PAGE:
- Most earthquake-related injuries result from collapsing walls, flying glass and falling objects.
- Several thousand shocks of varying sizes occur annually in the United States and 70 to 75 damaging earthquakes occur throughout the world each year. All 50 states and all U.S. territories are vulnerable to earthquakes. Where earthquakes have occurred in the past, they will happen again.
- California experiences the most frequent damaging earthquakes; however, Alaska experiences the greatest number of large earthquakes—most located in uninhabited areas.
- Earthquakes occur most frequently west of the Rocky Mountains, although historically, the most violent earthquakes have occurred in the central United States.
- The Richter Scale, developed by Charles F. Richter in 1935, is a logarithmic measurement of the amount of energy released by an earthquake. Earthquakes with a magnitude of at least 4.5 are strong enough to be recorded by sensitive seismographs all over the world. FEMA.gov
Visit the UUSS– to monitor seismic activity
Prepare Before an Earthquake
The best time to prepare for any disaster is before it happens.
- Practice Drop, Cover, and Hold On with family and coworkers.
- Secure heavy items in your home like bookcases, refrigerators, televisions, and objects that hang on walls. Store heavy and breakable objects on low shelves.
- Follow simple 7 steps to prepare your Family and HOME.
- Create a family emergency communications plan that has an out-of-state contact. Plan where to meet if you get separated.
- Make a supply kit that includes enough food and water for at least three days, a flashlight, a fire extinguisher, and a whistle. Consider each person’s specific needs, including medication. Have extra batteries and charging devices for phones and other critical equipment. Do not forget the needs of pets and service animals.
- Consider obtaining an earthquake insurance policy. A standard homeowner’s insurance policy does not cover earthquake damage.
- Consider making improvements to your building to fix structural issues that could cause your building to collapse during an earthquake. READY.gov
- Visit SAFE neighborhoods
Earthquake Insurance in Utah
Earthquakes send tremors of fear through most of us. Impossible to predict, earthquakes can cause major damage to your home and personal property, not to mention the loss of human life that can occur in severe earthquakes. Earthquake insurance is one way to protect one of your most valuable assets: your home. Earthquake Insurance
Utah Financial Resources
The Utah State Historic Preservation Office can assist homeowners and communities with the seismic retrofit and repair of historic buildings through Federal and State Historic Tax Credit programs, grants provided under the Certified Local Government program, and the professional technical assistance of their Historical Architect. Preservation Utah also helps find resources to preserve old buildings and homes through a variety of loans and grants. The Salt Lake City Fix the Bricks program provides assistance to Salt Lake City homeowners with the costs of seismic structural improvements to their unreinforced masonry homes. Earthquake Utah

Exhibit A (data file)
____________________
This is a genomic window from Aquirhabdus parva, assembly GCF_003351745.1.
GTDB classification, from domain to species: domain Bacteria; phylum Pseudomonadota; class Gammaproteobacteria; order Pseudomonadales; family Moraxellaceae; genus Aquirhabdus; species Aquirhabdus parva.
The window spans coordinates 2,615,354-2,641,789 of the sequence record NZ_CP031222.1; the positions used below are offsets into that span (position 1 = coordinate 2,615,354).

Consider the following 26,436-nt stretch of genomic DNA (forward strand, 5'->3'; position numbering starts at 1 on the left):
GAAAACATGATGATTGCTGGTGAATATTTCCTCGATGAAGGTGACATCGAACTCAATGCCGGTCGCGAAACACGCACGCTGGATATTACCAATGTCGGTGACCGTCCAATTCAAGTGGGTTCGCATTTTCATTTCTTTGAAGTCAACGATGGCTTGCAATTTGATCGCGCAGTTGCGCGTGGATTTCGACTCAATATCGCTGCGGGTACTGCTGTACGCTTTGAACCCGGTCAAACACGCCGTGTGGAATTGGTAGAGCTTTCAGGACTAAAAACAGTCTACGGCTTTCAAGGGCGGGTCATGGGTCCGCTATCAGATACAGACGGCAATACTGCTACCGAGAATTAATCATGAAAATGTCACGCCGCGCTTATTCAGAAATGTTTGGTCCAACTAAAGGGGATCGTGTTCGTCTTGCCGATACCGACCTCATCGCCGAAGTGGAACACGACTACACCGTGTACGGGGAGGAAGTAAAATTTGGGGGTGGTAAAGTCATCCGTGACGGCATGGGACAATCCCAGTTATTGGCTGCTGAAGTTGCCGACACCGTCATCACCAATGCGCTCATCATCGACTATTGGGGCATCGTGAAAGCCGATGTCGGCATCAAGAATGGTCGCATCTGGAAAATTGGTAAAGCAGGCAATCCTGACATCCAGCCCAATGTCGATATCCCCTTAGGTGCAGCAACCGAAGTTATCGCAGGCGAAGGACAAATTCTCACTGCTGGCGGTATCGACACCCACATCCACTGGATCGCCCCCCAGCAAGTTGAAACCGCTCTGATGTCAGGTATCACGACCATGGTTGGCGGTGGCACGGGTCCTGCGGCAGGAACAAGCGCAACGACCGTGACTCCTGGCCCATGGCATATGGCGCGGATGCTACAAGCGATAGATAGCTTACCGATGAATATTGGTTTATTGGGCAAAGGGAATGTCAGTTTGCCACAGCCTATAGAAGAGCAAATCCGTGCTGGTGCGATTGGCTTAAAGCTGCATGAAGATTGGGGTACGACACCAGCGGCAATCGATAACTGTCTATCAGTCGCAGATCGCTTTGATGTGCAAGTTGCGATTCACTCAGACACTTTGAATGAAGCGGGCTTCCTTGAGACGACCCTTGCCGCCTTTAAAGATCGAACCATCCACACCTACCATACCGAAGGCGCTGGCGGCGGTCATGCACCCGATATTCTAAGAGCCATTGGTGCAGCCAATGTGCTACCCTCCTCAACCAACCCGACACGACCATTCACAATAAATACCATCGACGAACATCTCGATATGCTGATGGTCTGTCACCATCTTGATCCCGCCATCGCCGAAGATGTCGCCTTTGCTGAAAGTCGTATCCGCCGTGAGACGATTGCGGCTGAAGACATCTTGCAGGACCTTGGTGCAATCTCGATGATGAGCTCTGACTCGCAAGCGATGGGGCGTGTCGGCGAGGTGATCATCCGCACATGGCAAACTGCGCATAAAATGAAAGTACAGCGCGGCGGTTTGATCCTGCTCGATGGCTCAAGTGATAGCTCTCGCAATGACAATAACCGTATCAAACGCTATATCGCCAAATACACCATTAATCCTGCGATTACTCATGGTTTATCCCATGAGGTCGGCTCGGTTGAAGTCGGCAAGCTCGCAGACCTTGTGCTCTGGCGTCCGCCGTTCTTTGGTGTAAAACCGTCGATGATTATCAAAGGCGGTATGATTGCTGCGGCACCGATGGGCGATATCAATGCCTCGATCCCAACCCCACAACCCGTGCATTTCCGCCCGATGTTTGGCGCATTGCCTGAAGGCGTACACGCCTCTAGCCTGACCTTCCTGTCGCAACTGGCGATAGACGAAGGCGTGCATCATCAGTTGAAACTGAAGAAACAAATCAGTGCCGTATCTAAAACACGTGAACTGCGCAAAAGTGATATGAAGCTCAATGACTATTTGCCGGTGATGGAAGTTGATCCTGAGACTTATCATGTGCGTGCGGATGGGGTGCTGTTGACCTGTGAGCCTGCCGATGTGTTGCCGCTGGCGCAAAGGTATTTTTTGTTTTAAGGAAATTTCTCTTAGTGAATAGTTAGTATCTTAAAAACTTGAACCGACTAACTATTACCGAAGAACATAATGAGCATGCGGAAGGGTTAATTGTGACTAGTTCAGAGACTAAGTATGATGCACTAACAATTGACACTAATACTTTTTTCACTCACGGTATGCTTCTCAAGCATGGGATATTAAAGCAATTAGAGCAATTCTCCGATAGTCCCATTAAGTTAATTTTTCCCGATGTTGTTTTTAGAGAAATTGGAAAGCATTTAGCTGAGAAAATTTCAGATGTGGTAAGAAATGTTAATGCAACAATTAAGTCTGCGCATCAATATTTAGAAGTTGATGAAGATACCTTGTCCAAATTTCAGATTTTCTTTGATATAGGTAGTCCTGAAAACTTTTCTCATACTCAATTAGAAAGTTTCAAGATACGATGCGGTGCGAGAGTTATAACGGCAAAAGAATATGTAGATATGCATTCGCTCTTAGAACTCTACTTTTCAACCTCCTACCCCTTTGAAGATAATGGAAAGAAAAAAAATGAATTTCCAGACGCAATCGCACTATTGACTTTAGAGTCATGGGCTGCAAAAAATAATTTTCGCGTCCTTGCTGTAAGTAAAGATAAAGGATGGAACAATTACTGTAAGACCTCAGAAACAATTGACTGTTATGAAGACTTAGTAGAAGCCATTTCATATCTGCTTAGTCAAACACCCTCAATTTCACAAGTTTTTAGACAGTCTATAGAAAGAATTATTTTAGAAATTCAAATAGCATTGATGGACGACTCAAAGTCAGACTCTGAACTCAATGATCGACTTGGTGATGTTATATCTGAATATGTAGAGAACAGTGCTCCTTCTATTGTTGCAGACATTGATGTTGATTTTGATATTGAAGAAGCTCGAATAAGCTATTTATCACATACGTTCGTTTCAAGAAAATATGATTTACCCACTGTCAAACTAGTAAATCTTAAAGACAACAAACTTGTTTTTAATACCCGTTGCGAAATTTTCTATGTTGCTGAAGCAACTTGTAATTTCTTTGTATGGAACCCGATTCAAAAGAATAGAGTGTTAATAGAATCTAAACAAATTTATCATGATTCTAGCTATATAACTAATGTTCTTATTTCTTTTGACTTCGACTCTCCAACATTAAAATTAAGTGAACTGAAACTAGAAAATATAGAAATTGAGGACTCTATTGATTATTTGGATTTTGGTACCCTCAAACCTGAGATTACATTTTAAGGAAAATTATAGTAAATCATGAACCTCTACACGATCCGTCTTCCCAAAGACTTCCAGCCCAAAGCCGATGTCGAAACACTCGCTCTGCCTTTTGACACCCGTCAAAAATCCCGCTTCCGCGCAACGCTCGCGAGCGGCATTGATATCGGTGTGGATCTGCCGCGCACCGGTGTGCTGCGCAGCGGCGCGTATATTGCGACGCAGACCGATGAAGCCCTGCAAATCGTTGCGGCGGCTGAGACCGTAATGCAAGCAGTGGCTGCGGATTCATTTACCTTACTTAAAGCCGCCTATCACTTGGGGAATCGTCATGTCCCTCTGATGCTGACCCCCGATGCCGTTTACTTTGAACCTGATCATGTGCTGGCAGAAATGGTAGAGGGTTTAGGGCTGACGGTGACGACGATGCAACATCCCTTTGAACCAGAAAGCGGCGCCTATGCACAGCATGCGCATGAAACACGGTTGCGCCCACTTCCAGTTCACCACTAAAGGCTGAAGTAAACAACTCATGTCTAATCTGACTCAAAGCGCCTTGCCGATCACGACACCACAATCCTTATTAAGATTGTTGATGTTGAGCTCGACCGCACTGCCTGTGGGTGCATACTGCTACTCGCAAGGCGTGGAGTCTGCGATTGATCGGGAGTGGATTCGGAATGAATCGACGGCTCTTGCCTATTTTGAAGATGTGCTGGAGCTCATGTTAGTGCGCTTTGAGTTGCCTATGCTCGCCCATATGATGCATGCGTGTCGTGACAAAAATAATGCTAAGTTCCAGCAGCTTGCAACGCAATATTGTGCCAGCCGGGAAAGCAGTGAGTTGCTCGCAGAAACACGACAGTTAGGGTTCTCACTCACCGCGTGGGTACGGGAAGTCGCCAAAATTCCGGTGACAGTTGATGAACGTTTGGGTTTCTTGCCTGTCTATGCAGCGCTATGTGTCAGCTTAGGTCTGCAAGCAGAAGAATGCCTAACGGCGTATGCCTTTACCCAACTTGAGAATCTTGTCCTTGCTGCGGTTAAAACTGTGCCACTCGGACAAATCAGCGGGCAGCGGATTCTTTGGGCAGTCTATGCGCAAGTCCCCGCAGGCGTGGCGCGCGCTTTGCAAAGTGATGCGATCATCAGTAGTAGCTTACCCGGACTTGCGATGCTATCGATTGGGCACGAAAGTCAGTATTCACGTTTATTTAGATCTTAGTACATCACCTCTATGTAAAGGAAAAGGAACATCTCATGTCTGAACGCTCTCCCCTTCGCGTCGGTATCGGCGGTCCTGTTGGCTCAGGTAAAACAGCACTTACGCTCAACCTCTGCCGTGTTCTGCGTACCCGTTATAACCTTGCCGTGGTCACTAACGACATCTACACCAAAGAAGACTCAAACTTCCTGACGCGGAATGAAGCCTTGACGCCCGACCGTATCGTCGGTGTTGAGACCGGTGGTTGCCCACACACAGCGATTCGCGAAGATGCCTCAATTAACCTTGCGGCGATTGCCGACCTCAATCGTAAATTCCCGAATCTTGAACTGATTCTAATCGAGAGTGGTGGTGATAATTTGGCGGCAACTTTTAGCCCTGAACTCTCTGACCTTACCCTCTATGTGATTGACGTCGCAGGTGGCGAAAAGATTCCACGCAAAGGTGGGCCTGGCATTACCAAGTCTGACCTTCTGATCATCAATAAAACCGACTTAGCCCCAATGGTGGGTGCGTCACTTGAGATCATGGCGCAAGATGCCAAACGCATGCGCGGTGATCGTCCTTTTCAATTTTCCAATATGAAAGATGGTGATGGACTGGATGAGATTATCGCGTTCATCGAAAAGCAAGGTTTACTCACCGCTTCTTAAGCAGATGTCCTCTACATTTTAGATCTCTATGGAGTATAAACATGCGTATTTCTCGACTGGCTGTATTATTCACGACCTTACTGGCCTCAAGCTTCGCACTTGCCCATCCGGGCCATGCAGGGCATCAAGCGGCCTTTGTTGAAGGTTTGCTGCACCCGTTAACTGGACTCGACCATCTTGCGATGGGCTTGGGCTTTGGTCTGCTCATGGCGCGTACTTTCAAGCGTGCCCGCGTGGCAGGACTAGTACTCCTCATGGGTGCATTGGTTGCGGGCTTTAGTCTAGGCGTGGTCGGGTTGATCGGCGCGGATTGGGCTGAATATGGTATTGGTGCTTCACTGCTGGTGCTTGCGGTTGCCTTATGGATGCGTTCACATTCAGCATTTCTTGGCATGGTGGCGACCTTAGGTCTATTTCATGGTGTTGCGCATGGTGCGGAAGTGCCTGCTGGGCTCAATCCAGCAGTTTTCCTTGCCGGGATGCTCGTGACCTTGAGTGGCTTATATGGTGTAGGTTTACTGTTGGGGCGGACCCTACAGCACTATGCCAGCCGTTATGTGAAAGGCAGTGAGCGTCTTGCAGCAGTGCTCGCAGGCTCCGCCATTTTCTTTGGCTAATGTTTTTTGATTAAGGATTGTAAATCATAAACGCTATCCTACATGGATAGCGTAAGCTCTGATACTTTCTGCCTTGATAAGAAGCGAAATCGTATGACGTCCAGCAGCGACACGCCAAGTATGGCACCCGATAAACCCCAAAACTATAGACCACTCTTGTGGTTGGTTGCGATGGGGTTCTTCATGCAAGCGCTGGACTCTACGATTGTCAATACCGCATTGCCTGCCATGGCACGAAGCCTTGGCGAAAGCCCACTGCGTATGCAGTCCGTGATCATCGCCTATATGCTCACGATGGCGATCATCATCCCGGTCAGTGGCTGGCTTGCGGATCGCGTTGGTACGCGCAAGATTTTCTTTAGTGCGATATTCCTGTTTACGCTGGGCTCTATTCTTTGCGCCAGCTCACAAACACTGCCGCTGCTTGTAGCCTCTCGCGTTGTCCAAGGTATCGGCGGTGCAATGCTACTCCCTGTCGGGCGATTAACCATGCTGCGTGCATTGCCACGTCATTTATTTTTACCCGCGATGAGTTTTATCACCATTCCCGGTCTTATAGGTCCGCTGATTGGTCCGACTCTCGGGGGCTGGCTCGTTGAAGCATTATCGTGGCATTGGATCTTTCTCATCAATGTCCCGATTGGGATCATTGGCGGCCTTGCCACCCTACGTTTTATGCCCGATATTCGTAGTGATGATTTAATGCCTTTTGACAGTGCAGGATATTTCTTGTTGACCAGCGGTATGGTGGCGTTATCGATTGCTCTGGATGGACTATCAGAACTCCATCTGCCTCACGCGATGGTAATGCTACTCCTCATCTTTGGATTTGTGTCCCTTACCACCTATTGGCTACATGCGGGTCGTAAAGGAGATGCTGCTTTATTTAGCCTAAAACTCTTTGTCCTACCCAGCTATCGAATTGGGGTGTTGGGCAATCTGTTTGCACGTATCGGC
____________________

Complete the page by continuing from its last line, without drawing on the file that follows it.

After the earthquake
If an earthquake has just happened, there can be serious hazards such as damage to the building, leaking gas and water lines, or downed power lines.
- Expect aftershocks to follow the main shock of an earthquake.
- Check yourself to see if you are hurt and help others if you have training. Learn how to be the help until help arrives.
- If you are in a damaged building, go outside and quickly move away from the building. If you feel unsafe, Do not enter damaged buildings.
- If you are trapped, protect your mouth, nose, and eyes from dust. Send a text, bang on a pipe or wall, or use a whistle instead of shouting to help rescuers locate you.
- Text messages may be more reliable than phone calls. Save phone calls for emergencies.
- Once you are safe, listen to local news reports for emergency information and instructions via battery-operated radio, TV, social media, or from cell phone text alerts.
- Be careful during post-disaster cleanup of buildings and around debris. Do not attempt to remove heavy debris by yourself. Wear protective clothing, including a long-sleeved shirt, long pants, work gloves, and sturdy, thick-soled shoes during cleanup.
- Register on the American Red Cross “Safe and Well” website so people will know you are okay.
What NOT to do:
DO NOT get in a doorway! An early earthquake photo is a collapsed adobe home with the door frame as the only standing part. From this came our belief that a doorway is the safest place to be during an earthquake. In modern houses and buildings, doorways are no safer, and they do not protect you from flying or falling objects. Get under a table instead!
DO NOT run outside! Trying to run in an earthquake is dangerous, as the ground is moving and you can easily fall or be injured by debris or glass. Running outside is especially dangerous, as glass, bricks, or other building components may be falling. You are much safer to stay inside and get under a table.
DO NOT believe the so-called “triangle of life”! In recent years, an e-mail has been circulated which has recommended potentially life-threatening actions, and the source has been discredited by leading experts. Read our special report to learn more. ShakeOutUtah
- Earthquake Informational Poster (PDF)
- How to Prepare for an Earthquake (PDF)
- Earthquake Preparedness: What Every Childcare Provider Should Know (PDF)
- Putting Roots in earthquake country
- Utah Geological Survey